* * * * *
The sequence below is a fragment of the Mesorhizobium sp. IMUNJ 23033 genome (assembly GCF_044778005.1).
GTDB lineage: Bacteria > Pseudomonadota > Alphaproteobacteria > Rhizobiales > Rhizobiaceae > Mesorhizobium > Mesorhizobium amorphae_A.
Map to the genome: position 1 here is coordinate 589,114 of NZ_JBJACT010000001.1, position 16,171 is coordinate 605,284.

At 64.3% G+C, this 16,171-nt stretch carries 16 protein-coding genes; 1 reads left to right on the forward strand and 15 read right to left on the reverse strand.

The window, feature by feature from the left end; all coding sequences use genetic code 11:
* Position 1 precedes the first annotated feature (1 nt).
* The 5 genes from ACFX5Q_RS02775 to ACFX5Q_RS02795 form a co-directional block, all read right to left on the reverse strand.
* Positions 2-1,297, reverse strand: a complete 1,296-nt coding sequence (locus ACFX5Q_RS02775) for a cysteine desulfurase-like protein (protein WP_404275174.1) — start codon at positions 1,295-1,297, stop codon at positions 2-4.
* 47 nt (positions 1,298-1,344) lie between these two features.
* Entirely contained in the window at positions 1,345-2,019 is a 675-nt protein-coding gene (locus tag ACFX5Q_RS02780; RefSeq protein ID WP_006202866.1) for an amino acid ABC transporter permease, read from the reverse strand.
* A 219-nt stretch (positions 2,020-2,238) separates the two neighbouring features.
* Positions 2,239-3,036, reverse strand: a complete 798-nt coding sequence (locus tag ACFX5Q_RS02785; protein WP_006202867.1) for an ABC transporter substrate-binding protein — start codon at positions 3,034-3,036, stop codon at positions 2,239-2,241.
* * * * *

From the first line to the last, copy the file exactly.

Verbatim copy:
The sequence below is a fragment of the Mesorhizobium sp. IMUNJ 23033 genome (assembly GCF_044778005.1).
GTDB lineage: Bacteria > Pseudomonadota > Alphaproteobacteria > Rhizobiales > Rhizobiaceae > Mesorhizobium > Mesorhizobium amorphae_A.
Map to the genome: position 1 here is coordinate 589,114 of NZ_JBJACT010000001.1, position 16,171 is coordinate 605,284.

At 64.3% G+C, this 16,171-nt stretch carries 16 protein-coding genes; 1 reads left to right on the forward strand and 15 read right to left on the reverse strand.

The window, feature by feature from the left end; all coding sequences use genetic code 11:
* Position 1 precedes the first annotated feature (1 nt).
* The 5 genes from ACFX5Q_RS02775 to ACFX5Q_RS02795 form a co-directional block, all read right to left on the reverse strand.
* Positions 2-1,297, reverse strand: a complete 1,296-nt coding sequence (locus ACFX5Q_RS02775) for a cysteine desulfurase-like protein (protein WP_404275174.1) — start codon at positions 1,295-1,297, stop codon at positions 2-4.
* 47 nt (positions 1,298-1,344) lie between these two features.
* Entirely contained in the window at positions 1,345-2,019 is a 675-nt protein-coding gene (locus tag ACFX5Q_RS02780; RefSeq protein ID WP_006202866.1) for an amino acid ABC transporter permease, read from the reverse strand.
* A 219-nt stretch (positions 2,020-2,238) separates the two neighbouring features.
* Positions 2,239-3,036, reverse strand: a complete 798-nt coding sequence (locus tag ACFX5Q_RS02785; protein WP_006202867.1) for an ABC transporter substrate-binding protein — start codon at positions 3,034-3,036, stop codon at positions 2,239-2,241.